Tuesday, September 20, 2011

Skirmishes in Niger Delta

Nigerian Compass
14 September 2011

THE fragile peace in Niger Delta was rattled last week by three occurrences that spoke volumes as the volatile region witnessed a harvest of protests.
The most threatening was when traffic on Mbiama area of the
Patani-Port Harcourt Road
, a section of the
East-West Road
was brought to a standstill for over five hours on Tuesday as thousands of ex-militants barricaded the area to protest against their exclusion from the post amnesty programme. Chanting solidarity songs, they ensured there was no vehicular movement, threatening to deal with motorists and pedestrians who dared them.

The protesters began their demonstration at about 5am blocking access to Port Harcourt (Rivers State), Warri (Delta) and Yenagoa (Bayelsa) till about 10am. The security agencies, obviously rattled, deployed petrol vans, helicopters and armoured tanks to the scene of the protest.

The same day, hundreds of Ijaw women from Gbaramatu Kingdom, Warri South West council of Delta State, disrupted a multi-billion naira gas pipeline project in the creeks for several hours. As early as 8am, the angry protesters took over the gas pipeline being laid across Chanomi Creeks by a contracting company working for Chevron, to press home their demands for the provision of potable water and regular electricity supply. The protesters accused the Federal Government and major oil companies doing business in the area, of marginalization, that the communities were still drinking impure water from river and had never been connected to any source of power supply.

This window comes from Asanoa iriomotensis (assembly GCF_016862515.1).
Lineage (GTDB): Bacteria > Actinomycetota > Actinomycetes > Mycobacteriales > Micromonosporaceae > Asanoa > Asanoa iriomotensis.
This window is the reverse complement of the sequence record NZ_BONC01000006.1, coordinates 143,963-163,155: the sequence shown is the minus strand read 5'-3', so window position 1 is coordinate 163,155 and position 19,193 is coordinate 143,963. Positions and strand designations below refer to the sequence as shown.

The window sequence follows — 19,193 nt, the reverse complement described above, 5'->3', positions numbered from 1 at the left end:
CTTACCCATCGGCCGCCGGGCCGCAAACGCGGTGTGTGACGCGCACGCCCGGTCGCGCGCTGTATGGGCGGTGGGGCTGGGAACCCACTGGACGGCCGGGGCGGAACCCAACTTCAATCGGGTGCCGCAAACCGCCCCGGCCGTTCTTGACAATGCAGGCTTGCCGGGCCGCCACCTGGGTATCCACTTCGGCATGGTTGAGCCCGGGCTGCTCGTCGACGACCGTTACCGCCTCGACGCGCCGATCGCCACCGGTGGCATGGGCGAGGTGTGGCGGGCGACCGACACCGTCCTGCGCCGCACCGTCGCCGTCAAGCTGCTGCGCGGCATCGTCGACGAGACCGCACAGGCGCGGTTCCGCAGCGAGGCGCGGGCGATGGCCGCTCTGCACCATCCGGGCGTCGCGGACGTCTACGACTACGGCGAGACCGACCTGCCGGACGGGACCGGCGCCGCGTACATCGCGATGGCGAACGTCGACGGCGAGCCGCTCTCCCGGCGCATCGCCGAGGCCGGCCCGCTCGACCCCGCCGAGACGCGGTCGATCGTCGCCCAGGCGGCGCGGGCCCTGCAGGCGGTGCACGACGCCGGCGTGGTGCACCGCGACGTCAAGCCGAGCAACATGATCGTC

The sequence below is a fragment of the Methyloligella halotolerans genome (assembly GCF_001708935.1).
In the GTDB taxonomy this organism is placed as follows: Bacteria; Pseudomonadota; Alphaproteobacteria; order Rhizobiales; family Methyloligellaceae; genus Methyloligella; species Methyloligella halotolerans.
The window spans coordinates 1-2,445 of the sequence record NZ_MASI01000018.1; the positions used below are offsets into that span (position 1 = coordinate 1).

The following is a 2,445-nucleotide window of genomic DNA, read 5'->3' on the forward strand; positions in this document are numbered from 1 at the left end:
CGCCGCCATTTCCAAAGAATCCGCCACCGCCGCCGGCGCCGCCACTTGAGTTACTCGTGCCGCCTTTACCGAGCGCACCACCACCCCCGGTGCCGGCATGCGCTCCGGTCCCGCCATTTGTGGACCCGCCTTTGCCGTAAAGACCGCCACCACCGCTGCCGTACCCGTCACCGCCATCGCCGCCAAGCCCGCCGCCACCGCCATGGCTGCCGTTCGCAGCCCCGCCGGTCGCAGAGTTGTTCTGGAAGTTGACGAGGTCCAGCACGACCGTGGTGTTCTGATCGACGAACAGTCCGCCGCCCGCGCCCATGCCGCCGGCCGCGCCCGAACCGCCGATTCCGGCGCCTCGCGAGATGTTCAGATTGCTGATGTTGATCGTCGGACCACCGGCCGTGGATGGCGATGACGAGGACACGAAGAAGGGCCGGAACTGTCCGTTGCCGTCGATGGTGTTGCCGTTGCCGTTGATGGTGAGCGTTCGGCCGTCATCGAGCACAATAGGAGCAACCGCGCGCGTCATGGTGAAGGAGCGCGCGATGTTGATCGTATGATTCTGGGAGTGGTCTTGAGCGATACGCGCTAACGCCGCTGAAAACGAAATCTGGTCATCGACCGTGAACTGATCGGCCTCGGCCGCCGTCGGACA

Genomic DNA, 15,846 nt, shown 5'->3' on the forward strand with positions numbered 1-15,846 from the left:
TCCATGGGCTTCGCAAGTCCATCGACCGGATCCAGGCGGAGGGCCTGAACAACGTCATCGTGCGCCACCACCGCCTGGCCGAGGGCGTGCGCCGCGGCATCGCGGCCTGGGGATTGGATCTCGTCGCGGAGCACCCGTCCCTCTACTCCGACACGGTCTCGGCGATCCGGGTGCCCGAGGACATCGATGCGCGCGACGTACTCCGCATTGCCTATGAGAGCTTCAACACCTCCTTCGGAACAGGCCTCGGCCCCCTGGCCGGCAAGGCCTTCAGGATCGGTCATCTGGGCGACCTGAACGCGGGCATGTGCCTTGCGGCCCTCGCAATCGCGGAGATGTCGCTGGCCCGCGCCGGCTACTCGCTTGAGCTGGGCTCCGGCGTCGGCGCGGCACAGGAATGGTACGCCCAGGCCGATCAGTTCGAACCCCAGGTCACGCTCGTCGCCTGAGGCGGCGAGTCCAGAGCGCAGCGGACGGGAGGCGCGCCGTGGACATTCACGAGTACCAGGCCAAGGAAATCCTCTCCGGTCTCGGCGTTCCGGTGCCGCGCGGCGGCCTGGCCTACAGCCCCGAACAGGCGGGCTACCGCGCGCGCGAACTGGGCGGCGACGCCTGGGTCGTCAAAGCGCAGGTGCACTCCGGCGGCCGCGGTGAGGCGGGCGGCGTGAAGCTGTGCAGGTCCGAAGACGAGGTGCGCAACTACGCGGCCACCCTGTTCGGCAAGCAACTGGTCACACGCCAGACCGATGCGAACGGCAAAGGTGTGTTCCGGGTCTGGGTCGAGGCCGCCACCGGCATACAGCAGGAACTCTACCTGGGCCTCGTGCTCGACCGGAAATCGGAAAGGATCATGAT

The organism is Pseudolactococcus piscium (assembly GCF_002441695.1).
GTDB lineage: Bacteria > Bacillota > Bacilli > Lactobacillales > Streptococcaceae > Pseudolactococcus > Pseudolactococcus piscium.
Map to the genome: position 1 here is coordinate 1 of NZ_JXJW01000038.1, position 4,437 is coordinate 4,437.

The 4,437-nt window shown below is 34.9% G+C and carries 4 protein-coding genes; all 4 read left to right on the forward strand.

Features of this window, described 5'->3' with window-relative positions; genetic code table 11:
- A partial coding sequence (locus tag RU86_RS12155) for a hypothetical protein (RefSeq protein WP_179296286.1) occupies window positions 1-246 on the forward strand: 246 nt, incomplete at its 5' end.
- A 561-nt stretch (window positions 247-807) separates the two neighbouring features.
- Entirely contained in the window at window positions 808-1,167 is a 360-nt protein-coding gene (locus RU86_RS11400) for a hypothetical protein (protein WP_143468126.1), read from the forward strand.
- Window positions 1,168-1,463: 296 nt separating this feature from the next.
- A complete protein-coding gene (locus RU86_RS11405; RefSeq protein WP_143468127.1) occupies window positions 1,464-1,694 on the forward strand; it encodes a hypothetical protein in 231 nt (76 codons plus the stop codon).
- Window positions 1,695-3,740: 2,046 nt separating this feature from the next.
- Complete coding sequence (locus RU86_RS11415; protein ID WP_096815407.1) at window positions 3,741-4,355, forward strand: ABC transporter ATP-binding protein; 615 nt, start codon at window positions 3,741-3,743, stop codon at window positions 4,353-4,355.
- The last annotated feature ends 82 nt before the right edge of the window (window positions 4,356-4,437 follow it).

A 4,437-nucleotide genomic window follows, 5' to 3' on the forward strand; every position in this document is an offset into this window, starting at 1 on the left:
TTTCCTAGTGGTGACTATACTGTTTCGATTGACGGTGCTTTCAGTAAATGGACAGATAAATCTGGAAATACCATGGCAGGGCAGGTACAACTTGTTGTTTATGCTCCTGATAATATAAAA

Later in the week, a group protested at Udu, near Warri. Their grouse included marginalisation by the Delta State government, alleging that for all the years that oil has been drilled from their land, they had nothing to show as an oil producing community.

The good news is that though torrents of venom were released during the protests, none turned violent; which scored some poignant points firstly that all is not well in the region at the moment; but more importantly, that there are some very basic issues that must be speedily addressed. The issues at stake fall squarely within the domain of the various state governments and the interventionist agencies, particularly, the Niger Delta Development Commission (NDDC).

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